4. Montee Ball

Name College Yds College YPC College TD Weight (lbs) 40 Yard Agility Score Con Rank My Rank
Montee Ball 5140 5.6 77 214 4.66 11.28 6 5

 

I went back and forth on whether to pick Ball if he lasted to me at 1.05. His measurables don’t fit a draftable profile – Ball is smaller, slower, and more sluggish than Bell, for example – and going to Denver isn’t quite the cushy gig some suggest. Despite Peyton Manning, the Broncos are a poor running team, and I suspect they’ll be more pass-oriented with Mike McCoy gone. On the other hand, Ball is likely to settle in as a slightly below average NFL running back, and one who could see quite a few goal line carries.

Dan Schneier’s Draft React on Montee Ball

 

5. Eddie Lacy

Name College Yds College YPC College TD Weight (lbs) 40 Yard Agility Score Con Rank My Rank
Eddie Lacy 2402 6.8 30 220 NA NA 7 12

 

I had three remaining players with first round grades. Hoping at least one would fall down the board, I traded down for 1.10, picking up 2.08 in the process.

Lacy is difficult to get a good read on because he ran behind the vaunted Alabama offensive line and didn’t participate in the Combine. Throw in some uncertainty about toe fusion, and NFL teams seemed to agree. Lacy’s fit in Green Bay is overrated, especially with Johnathan Franklin waiting in the wings to play Pierre Thomas to Lacy’s Ingram. Those goal line plunges with John Kuhn are going to be even more effective with Lacy as the decoy.

Akshay Anand’s Draft React on Eddie Lacy

 

6. Cordarrelle Patterson

Player Height (in) Weight (lbs) 40 HaSS DR Con. Rank My Rank
Cordarrelle Patterson 74 216 4.4 114 0.17 4 7

 

Patterson is one of the interesting players with a big disconnect between the reality and fantasy perspectives. Patterson’s collegiate market share numbers were terrible, emphasizing what a huge project he remains. Much like Austin, however, he landed in a perfect scenario. The Vikings proved adept last season in getting the ball in Harvin’s hands. They’ll eventually do so with Patterson as well.

Vincent Frank’s Draft React on Cordarrelle Patterson

 

7. Johnathan Franklin

Name College Yds College YPC College TD Weight (lbs) 40 Yard Agility Score Con Rank My Rank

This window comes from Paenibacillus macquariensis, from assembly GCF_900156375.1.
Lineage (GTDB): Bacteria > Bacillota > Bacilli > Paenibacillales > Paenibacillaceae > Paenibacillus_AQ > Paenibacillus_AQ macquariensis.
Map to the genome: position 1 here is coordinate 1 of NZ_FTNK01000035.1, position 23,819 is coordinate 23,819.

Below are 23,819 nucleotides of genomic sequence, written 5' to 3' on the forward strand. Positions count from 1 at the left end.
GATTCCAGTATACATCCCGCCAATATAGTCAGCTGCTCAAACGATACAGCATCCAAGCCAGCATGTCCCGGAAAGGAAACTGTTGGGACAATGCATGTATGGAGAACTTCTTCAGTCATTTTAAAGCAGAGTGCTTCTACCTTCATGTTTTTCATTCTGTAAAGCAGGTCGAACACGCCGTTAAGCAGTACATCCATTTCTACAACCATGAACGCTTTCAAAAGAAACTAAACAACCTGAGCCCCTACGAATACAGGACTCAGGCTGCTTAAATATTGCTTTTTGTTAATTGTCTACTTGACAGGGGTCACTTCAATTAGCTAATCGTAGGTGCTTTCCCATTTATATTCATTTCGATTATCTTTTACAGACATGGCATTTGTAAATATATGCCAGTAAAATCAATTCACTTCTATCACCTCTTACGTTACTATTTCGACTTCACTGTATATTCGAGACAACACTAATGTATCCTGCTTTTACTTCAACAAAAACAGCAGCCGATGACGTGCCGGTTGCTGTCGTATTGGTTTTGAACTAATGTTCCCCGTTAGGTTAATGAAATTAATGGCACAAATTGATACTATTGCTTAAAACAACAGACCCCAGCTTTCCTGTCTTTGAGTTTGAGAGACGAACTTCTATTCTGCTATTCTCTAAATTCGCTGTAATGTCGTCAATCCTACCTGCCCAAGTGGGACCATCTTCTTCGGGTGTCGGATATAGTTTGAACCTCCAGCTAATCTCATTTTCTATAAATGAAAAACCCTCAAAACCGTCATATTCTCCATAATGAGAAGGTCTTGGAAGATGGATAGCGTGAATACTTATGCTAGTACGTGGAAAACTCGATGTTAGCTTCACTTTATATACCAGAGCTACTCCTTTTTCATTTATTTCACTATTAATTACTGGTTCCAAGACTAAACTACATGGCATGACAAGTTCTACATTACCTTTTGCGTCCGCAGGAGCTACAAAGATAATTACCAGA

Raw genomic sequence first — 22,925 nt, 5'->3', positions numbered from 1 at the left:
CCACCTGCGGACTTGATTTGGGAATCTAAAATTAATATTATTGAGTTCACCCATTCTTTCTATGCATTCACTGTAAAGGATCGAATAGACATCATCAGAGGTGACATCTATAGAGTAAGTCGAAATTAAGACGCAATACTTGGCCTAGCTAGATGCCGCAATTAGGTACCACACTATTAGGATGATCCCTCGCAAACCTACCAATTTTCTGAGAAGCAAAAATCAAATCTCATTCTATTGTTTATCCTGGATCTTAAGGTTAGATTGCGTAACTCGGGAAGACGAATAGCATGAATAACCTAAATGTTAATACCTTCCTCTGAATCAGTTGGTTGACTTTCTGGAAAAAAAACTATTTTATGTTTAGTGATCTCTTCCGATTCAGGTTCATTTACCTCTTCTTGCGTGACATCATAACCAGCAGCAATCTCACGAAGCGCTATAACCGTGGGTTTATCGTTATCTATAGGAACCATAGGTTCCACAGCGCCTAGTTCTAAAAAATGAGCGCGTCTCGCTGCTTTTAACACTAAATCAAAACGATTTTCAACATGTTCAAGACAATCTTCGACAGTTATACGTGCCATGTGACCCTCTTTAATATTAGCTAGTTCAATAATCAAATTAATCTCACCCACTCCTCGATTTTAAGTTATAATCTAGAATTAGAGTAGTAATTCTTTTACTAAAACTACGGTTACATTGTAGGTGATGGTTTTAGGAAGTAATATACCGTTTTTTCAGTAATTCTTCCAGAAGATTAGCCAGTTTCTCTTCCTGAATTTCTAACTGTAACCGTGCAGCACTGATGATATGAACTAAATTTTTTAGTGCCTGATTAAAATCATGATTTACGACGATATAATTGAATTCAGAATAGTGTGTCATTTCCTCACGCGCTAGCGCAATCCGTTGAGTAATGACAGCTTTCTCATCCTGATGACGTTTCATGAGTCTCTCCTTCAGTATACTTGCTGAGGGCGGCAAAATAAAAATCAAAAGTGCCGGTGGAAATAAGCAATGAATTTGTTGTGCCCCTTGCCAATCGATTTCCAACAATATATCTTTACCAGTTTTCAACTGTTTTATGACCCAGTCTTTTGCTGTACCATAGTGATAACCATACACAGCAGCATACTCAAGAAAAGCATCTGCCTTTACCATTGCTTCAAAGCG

Johnathan Franklin 4403 5.6 31 205 4.49 11.2 12 11

 

Depending on your theory of handcuffs, Franklin either has more or less value because he went to the Eddie Lacy owner. Like Montee Ball, Franklin doesn’t fit into one of my three draftable categories. He’s more of a Shane Vereen or Isaiah Pead, and we’ve seen the slow development of those players. Likely years away from fantasy relevance and with a RB2 ceiling, Franklin makes a risky first round selection. (I still prefer him to Lacy.)

 

8. DeAndre Hopkins

Player Height (in) Weight (lbs) 40 HaSS DR Con. Rank My Rank
DeAndre Hopkins 73 214 4.59 98 0.40 5 3

 

DeAndre Hopkins was probably the only receiver who deserved a first round reality grade, and he landed in Houston to become the immediate No. 2. With Andre Johnson drawing coverage, Hopkins should be playable as a WR3/4 in 2013 redraft leagues. Although not the same athletic talent as Julio Jones, Hopkins’ situation with the Texans should be similar to the one in Atlanta. Hopkins and Johnson will probably swap roles sometime in 2015. If you expect the Texans to remain as run-oriented as they were the last two seasons – especially in the red zone – then you won’t be as excited about this landing spot, but Matt Schaub threw for 4,770 yards in 2009. The Texans weren’t able to keep up in shootouts last season, and the Hopkins selection signals a desire to remedy that deficiency. (Full disclosure: During the second round of the draft I traded 2.04 and 2.08 for Hopkins.)

Nick Siegel’s Draft React on DeAndre Hopkins

 

9. Marcus Lattimore

Name College Yds College YPC College TD Weight (lbs) 40 Yard Agility Score Con Rank My Rank
Marcus Lattimore 2677 4.8 38 231 NA NA 11 UR